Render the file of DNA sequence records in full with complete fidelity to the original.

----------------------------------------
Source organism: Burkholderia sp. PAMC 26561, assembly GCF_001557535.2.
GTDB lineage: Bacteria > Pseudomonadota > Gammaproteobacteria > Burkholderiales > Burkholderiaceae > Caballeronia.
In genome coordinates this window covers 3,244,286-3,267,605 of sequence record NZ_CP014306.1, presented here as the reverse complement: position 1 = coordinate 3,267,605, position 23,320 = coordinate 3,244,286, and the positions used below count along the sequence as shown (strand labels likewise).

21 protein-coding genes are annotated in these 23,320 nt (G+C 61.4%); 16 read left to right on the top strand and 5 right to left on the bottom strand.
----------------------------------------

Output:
Source organism: Burkholderia sp. PAMC 26561, assembly GCF_001557535.2.
GTDB lineage: Bacteria > Pseudomonadota > Gammaproteobacteria > Burkholderiales > Burkholderiaceae > Caballeronia.
In genome coordinates this window covers 3,244,286-3,267,605 of sequence record NZ_CP014306.1, presented here as the reverse complement: position 1 = coordinate 3,267,605, position 23,320 = coordinate 3,244,286, and the positions used below count along the sequence as shown (strand labels likewise).

21 protein-coding genes are annotated in these 23,320 nt (G+C 61.4%); 16 read left to right on the top strand and 5 right to left on the bottom strand.